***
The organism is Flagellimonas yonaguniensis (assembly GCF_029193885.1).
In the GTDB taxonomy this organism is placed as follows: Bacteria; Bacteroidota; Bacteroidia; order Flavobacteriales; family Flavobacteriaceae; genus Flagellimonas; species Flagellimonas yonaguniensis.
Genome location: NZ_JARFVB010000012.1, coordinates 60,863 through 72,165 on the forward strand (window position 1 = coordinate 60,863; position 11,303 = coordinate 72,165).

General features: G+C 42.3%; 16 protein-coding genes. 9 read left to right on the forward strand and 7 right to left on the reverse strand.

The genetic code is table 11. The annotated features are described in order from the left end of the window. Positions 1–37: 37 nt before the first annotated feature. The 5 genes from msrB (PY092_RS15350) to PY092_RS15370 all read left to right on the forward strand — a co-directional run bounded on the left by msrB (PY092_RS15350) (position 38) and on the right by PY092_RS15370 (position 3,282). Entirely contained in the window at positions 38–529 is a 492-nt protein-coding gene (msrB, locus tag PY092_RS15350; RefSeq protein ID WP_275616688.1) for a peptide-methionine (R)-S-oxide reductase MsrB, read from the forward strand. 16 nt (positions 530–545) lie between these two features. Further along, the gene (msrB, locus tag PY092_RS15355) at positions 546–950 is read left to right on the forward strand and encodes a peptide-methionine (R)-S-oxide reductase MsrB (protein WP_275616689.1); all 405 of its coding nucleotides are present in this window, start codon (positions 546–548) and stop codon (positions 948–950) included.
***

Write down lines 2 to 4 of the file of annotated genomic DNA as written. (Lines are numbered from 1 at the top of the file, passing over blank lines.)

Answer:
In the GTDB taxonomy this organism is placed as follows: Bacteria; Bacteroidota; Bacteroidia; order Flavobacteriales; family Flavobacteriaceae; genus Flagellimonas; species Flagellimonas yonaguniensis.
Genome location: NZ_JARFVB010000012.1, coordinates 60,863 through 72,165 on the forward strand (window position 1 = coordinate 60,863; position 11,303 = coordinate 72,165).

General features: G+C 42.3%; 16 protein-coding genes. 9 read left to right on the forward strand and 7 right to left on the reverse strand.